Monday, November 26, 2012

Cecilia's First Reconciliation

Last summer we met with our parish's DRE about Cecilia beginning sacramental prep, which is required in our diocese, this fall. Our DRE, who I admit I'm not fond of for a few reasons, simply stated that she would not be permitted since she would not turn 7 until January and every child had to be 7 before prep began in October. She further said that exceptions were rarely made and then it was along the lines of a relative dying or something. 

So we wrote a letter to our pastor explaining our request and reasons, fully believing Cecilia to be ready and quoting canon law with regards to our right to have our pastor make the final decision. Our pastor called and asked to meet with us after Mass. Our meeting with him went quite well. He was very pleasant and I think only asked Cecilia one question when I mentioned she was studying latin. Mostly he asked us about our background, studies, and instruction of Cecilia. In the end, he said he had no problem with her beginning sacramental prep and, indeed, even said she would probably be more prepared than most of the kids in the program.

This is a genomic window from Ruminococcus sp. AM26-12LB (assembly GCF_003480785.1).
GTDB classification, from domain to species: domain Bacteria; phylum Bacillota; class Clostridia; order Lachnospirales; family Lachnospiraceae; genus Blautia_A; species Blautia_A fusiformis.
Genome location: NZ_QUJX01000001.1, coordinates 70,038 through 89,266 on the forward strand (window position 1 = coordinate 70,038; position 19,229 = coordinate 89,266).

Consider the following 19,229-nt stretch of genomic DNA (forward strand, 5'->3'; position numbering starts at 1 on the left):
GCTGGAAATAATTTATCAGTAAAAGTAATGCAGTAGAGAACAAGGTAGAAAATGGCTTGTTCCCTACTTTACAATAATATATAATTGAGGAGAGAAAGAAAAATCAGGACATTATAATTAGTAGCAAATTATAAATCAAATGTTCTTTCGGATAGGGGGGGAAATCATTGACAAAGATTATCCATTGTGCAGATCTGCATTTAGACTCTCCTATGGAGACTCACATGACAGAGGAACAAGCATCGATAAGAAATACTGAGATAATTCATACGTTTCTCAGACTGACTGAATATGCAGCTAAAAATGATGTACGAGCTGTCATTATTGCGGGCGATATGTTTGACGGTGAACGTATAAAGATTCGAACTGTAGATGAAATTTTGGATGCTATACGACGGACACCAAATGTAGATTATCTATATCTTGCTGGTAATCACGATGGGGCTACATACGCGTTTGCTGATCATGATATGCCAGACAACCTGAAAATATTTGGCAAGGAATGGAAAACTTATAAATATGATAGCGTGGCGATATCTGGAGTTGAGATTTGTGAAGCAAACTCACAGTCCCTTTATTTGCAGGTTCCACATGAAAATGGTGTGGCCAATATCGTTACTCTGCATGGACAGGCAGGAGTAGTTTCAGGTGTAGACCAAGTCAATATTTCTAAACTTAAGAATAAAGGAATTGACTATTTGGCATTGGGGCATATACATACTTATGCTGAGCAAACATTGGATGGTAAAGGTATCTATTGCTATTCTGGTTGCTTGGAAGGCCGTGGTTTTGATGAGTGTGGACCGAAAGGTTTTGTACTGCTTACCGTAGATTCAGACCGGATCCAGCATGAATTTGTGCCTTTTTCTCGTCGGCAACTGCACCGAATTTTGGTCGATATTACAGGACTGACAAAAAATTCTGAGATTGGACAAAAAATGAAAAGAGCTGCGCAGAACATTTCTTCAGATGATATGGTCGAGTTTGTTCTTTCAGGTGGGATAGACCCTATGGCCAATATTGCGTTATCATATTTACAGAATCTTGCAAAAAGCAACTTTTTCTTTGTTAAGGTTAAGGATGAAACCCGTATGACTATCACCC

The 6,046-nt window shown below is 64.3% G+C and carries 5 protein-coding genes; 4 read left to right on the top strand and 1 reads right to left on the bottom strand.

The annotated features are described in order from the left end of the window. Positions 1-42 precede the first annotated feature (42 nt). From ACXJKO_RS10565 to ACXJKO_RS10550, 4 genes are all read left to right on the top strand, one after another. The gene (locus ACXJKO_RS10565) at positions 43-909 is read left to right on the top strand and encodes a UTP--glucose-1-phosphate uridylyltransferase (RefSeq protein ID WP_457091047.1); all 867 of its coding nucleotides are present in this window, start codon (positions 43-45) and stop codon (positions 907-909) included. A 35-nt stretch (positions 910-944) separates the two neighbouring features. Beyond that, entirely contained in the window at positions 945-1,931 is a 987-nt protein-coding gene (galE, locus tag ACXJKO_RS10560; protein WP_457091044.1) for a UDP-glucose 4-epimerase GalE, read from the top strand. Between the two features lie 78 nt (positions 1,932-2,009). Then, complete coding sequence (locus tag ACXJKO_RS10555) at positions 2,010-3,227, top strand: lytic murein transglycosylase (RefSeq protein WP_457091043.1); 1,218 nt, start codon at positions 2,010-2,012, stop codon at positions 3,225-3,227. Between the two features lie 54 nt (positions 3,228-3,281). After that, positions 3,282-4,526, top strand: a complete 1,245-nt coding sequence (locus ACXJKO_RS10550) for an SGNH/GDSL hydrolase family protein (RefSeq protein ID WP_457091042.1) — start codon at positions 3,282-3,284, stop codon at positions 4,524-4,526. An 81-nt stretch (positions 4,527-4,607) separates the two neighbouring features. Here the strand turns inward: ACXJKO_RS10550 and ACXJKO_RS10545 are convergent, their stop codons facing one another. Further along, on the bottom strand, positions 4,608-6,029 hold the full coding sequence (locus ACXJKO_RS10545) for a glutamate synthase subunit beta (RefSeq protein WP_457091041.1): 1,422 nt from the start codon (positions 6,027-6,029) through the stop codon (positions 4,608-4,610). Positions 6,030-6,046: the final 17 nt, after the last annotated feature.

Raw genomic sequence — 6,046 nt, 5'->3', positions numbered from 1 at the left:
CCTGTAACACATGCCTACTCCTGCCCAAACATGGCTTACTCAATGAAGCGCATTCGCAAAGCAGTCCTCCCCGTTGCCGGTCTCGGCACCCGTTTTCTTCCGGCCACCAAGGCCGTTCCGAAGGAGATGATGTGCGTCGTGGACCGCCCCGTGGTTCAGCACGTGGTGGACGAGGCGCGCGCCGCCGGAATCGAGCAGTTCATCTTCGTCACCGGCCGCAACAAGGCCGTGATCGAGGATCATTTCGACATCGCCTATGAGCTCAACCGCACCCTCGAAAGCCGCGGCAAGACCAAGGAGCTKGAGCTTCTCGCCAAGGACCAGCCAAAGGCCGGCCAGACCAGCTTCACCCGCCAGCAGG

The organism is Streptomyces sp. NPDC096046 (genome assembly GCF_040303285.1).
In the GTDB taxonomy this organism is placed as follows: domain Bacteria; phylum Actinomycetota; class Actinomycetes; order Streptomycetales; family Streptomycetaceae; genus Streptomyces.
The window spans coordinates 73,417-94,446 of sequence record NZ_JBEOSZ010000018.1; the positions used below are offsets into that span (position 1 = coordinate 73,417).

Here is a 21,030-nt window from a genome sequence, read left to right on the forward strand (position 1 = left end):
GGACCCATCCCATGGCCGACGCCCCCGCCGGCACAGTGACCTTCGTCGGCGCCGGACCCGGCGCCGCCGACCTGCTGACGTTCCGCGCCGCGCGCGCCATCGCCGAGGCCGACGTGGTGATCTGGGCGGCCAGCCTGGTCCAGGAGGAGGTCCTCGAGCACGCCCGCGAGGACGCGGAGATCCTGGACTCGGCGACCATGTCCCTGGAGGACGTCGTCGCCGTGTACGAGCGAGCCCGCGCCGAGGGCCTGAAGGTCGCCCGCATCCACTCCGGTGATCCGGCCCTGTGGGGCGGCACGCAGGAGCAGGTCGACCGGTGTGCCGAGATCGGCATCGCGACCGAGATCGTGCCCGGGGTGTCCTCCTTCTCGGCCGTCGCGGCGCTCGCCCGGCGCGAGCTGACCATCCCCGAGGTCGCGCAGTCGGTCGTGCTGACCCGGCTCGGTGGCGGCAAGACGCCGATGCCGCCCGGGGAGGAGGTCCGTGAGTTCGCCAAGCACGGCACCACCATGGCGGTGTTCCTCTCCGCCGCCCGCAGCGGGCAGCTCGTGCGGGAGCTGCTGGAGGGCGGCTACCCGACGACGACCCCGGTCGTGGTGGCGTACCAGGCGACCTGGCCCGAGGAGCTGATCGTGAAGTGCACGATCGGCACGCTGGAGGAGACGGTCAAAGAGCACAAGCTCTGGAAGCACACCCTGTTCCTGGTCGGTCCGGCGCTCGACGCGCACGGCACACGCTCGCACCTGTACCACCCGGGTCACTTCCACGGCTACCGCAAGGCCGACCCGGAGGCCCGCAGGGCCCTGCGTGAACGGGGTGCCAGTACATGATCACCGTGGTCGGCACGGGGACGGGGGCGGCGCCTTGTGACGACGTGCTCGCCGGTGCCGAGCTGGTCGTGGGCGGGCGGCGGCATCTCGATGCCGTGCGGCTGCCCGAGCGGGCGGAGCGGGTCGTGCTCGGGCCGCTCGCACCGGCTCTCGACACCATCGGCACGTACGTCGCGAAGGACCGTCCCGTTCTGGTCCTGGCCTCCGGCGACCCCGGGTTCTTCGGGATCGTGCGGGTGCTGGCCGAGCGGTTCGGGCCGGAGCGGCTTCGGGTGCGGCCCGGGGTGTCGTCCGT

Cecilia and I attended the one mandatory meeting in October. We received a packet including a book for Cecilia to read through with me and do activities in (the Jesuits were smart and put stickers in it) and were given notice of optional meetings. We also watched a video of Fr. Joe Kempf on the subject of the sacrament of Reconciliation. Afterwards, Cecilia and I worked through the book and James took her to one of the optional meetings, an opportunity to see the inside of the confessional and watch a role-play of the sacrament with our associate pastor.